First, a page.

The so-called topological T1 process, during which bubbles within a foam exchange neighbours is studied. The Durand and Stone model (Phys. Rev. Lett., 97, 226101 (2006)) describes the growth of a film that is newly created during the T1 process, and also the evolution of surfactant concentration on this newly created film. Here some characteristic features of the Durand and Stone model (not previously described by Durand and Stone) are elucidated. In particular it is shown that the surfactant concentration on the newly created film is predicted to undergo an extremely rapid initial evolution, which occurs long before the film itself approaches anywhere near its final equilibrium length. Associated with this, the predicted length of the newly created film tends to exhibit an extremely rapid acceleration early on in its growth. An intermediate asymptotic analysis is developed to explain the above model predictions, by focussing on the regime when the film is several times larger than its initial length, but still several times smaller than its final length. A physical explanation is offered for these predictions in terms of slippage between material points instantaneously at the end of the newly created film, and the evolving location of the film endpoint itself: this slippage implies surfactant being transferred onto the newly created film from neighbouring films, overwhelming the amount of surfactant initially present. The implications of these predictions for the likely observations in an experimental study of the T1 process are discussed.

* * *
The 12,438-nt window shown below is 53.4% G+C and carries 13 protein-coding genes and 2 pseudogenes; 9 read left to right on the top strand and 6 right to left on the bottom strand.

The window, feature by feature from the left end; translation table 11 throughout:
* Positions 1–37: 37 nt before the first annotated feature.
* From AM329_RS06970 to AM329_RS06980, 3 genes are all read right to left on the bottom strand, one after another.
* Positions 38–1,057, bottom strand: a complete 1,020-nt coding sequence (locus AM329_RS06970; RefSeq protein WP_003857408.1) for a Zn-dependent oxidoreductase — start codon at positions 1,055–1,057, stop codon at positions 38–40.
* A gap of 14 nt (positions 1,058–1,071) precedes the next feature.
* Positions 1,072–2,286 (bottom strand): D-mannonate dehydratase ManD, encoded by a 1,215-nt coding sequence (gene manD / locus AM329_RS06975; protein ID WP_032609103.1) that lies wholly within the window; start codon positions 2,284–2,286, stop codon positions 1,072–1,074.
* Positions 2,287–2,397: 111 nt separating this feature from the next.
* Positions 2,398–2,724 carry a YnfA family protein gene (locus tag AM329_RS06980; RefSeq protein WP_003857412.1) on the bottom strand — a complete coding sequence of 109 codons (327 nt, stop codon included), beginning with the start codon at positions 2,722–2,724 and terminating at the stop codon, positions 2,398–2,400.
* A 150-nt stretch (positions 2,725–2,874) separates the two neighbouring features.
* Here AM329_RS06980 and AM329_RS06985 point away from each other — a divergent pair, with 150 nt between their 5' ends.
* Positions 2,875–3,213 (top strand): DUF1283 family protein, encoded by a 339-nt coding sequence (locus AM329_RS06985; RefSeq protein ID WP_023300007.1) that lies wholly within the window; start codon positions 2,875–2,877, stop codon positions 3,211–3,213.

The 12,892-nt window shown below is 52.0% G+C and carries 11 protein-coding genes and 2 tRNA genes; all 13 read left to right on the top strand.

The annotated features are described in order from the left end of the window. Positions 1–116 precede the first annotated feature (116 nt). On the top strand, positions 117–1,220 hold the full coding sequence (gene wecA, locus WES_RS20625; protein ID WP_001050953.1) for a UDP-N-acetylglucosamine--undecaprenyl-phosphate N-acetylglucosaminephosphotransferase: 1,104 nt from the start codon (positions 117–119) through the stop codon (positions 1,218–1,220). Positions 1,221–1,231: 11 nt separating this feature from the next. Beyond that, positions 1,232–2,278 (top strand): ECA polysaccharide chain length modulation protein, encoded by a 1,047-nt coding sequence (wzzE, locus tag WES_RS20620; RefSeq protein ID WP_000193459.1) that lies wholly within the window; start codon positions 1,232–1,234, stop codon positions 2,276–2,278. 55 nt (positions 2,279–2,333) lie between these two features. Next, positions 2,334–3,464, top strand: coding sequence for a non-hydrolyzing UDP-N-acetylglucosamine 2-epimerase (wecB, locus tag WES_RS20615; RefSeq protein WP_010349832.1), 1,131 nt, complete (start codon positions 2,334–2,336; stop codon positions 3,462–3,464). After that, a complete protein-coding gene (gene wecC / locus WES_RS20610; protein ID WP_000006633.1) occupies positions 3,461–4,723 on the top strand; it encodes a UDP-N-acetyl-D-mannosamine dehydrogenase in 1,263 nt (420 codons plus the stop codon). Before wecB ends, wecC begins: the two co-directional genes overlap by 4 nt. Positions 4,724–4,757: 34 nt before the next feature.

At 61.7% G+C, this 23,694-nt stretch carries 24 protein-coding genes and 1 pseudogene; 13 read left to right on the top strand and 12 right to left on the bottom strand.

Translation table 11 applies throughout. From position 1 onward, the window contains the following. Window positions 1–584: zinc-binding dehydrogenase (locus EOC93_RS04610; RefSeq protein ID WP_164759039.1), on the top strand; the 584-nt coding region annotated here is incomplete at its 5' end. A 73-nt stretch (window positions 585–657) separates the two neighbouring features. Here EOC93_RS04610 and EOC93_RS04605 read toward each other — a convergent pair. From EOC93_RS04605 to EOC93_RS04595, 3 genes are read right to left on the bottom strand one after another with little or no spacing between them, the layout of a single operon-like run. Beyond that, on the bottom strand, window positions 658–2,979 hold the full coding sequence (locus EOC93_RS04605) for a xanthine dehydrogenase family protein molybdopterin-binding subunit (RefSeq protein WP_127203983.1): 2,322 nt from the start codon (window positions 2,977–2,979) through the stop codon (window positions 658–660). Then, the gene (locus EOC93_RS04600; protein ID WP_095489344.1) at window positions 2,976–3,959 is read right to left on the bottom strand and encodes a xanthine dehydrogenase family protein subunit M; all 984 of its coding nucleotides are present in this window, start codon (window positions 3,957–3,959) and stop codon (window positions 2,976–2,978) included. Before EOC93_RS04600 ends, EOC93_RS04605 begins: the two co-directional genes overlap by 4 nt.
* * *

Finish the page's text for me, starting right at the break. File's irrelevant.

- flowing matter
- interfacial phenomena